Quality work on the fringes

Business case

Screen Shot 2018-08-09 at 16.54.33Irregular workers aren’t reflected in official data or targets. But adapting employment services to this eruption in labor markets can be cheap with quantifiable benefits.



What does it cost? What’s the return?

It’s a chicken-and-egg: Better data on irregular employment is needed to justify launching an improved marketplace. But there won’t be deep, verifiable, data without a more comprehensive market. So, we suggest incremental steps to an understanding of local possibilities/challenges. Doing this unearths the best current data.

First step towards possibly supporting the irregular workforce can just involve convening labor market stakeholders. How ready are key employers, public sector bodies and intermediaries to catalyze any local service? Are there initiatives, pain-points or champions that could easily kickstart a better market? The return on a few hour’s work to put together a roundtable should be a first assessment of local appetite for action.

180207 stuckOptions can then be considered. There are small-scale interventions with traditional cost/benefit analysis: Teach X people how to market themselves as gig workers at $Y each to see an income gain of Z%. But how to analyse a more fundamental, sustainable, scalable option like initiating a local CEDAH (Central Database of Available Hours)?

A small project team can fully research readiness among potential market participants. Realistic messaging de-risks the project: “We are not committing to launch, we are exploring launch”.Only if everything required for a robust, financially-sustainable, organically-growing, local market is in place, might a platform get turned on. Doing this work can produce defensible estimates for savings/growth generated by launch.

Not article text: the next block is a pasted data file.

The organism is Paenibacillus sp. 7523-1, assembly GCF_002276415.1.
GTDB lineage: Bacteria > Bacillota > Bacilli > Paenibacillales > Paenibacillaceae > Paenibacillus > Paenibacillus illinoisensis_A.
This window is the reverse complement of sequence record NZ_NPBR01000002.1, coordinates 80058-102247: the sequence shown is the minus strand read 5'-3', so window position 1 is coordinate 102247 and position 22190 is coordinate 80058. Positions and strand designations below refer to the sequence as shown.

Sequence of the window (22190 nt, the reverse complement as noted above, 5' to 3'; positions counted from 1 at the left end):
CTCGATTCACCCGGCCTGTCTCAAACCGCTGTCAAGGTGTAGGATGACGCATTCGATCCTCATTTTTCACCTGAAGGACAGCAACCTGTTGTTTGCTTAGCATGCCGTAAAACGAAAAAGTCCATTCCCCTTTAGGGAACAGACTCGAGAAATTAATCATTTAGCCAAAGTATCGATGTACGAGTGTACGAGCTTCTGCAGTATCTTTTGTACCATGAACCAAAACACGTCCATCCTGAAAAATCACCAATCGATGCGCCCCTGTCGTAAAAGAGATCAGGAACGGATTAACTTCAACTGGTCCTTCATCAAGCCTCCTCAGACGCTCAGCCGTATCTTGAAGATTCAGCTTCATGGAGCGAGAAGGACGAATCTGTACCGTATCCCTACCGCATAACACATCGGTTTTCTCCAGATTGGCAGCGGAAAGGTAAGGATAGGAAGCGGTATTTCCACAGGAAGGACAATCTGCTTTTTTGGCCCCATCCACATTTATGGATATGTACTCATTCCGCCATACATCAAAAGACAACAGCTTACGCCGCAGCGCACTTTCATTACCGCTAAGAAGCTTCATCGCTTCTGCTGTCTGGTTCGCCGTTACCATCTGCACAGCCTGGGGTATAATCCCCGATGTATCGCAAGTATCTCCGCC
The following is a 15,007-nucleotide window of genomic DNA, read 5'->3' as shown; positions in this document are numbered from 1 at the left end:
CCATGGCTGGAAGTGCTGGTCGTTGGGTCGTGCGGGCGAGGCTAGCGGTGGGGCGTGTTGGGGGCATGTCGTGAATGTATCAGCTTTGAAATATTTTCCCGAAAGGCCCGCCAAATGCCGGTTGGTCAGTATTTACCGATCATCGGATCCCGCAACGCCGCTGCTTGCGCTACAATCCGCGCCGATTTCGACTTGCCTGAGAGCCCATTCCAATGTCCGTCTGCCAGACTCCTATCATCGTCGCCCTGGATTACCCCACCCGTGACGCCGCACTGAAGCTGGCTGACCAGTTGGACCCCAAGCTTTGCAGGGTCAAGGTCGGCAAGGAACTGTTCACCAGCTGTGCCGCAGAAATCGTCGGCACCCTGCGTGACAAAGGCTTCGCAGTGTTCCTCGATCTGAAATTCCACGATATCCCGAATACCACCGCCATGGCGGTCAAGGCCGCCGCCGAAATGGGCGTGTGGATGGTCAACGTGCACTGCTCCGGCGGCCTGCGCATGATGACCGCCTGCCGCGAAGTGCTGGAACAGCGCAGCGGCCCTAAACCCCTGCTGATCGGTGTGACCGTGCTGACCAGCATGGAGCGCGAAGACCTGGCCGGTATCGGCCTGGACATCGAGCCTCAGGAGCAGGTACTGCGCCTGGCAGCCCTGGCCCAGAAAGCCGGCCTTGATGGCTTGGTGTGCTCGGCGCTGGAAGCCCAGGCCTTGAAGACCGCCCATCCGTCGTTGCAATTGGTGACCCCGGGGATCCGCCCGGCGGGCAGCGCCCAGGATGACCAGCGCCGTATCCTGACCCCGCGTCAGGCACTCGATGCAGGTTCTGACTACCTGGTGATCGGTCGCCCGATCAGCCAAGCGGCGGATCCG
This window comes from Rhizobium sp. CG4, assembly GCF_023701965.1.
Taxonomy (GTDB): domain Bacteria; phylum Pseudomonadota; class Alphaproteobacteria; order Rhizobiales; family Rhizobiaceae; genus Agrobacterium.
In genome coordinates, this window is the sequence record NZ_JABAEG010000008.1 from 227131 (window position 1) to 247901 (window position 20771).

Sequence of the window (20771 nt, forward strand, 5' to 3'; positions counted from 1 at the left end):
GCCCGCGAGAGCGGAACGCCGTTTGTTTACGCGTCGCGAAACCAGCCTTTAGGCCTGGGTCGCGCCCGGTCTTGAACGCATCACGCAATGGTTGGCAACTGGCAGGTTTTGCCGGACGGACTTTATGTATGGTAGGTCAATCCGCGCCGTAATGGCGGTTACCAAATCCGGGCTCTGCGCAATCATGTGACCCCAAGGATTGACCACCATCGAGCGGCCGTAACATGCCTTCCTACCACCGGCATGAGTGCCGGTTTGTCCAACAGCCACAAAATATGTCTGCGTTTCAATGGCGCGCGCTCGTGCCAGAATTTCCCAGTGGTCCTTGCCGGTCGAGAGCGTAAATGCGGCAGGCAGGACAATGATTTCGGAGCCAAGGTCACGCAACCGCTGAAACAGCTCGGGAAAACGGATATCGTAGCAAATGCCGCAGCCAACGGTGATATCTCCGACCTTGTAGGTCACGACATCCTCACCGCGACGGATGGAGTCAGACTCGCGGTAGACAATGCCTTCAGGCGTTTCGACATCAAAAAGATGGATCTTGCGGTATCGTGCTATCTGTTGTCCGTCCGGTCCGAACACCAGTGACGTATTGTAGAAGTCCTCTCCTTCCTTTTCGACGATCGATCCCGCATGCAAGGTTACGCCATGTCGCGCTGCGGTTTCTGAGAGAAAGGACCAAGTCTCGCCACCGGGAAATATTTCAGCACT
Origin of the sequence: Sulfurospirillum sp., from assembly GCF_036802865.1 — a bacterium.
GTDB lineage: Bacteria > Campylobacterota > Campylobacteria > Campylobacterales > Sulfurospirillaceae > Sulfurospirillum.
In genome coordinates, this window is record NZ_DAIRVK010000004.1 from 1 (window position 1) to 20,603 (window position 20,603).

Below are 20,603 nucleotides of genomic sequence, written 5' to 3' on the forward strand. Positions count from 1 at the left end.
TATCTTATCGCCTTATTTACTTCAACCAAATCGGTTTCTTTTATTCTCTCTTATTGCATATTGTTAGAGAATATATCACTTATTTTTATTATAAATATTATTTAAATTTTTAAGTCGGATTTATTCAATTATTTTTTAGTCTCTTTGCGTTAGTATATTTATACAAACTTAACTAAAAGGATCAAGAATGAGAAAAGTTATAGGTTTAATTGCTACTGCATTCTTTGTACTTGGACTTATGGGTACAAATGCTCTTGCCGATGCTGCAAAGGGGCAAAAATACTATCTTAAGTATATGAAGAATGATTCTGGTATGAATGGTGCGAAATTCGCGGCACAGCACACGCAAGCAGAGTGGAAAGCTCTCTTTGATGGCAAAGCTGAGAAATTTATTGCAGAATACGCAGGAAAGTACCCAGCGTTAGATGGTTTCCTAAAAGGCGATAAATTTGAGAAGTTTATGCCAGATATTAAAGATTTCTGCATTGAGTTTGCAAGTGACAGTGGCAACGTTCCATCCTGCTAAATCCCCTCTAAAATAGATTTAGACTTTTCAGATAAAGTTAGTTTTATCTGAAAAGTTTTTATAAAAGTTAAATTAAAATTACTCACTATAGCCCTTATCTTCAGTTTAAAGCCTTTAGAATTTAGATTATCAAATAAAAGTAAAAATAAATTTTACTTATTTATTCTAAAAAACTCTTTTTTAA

What’s the charge for setting up a market? The tech. that came out of UK government programs is in a non-profit to be open sourced. But there are operating costs for any secure, maintained, system. One criteria for launch could be that there must be enough spend committed to the local market for it to fund itself, and some oversight, with perhaps a 2.5% charge built seamlessly into the price of each hour sold.

These are some issues where it’s worth looking at the returns from a successfully launched CEDAH:



Expanding a tight labor market

Screen Shot 2018-08-09 at 16.55.46However low official unemployment falls there will be many thousands of extra hours in your area that people wanted to work today. 52% of America’s workers seek about 20% more work. 70% of those out of the workforce have medical or care-giving commitments that constrain their availability.

What would follow if employers had visibility and immediate access to these currently hidden hours? How could pinpoint data be used to allocate training dollars?. Can likely growth in labor market participation and benefits of removing brakes on business expansion be quantified?

While employment is buoyant, a CEDAH can be constantly attractive to fringe workforces. Seeking a few hours extra work this evening? If you choose to access them effortlessly in a broad, deep, official local market you will have connected into workforce services. If you otherwise would have worked illegally or stayed at home, what’s that done for your future earning potential?

Being plumbed into an official channel could be decisive when the economy turns. Your previously full-time employer may let you go, but they could be amenable to buying your hours at times of need. If they do it through the official market, a range of interventions to cross-train, expand exposure to relevant employers or provide backstop work could be on hand. Again, these scenarios can be evaluated.



Local resilience

Some outputs of a local market that could be quantified within a “market making” project:

  • Out of the shadows: California alone loses $8.5bn a year in tax from unreported wages. Figures like this can be mapped onto the potential CEDAH’s area. Even though building tax/benefits into transactions, could a new market compete against complexities and risks for both sides of illegal working, if it attracted, say 30% of shadow activity that was only off the books for lack of convenient legitimate channels for labor, what would be the tax gain?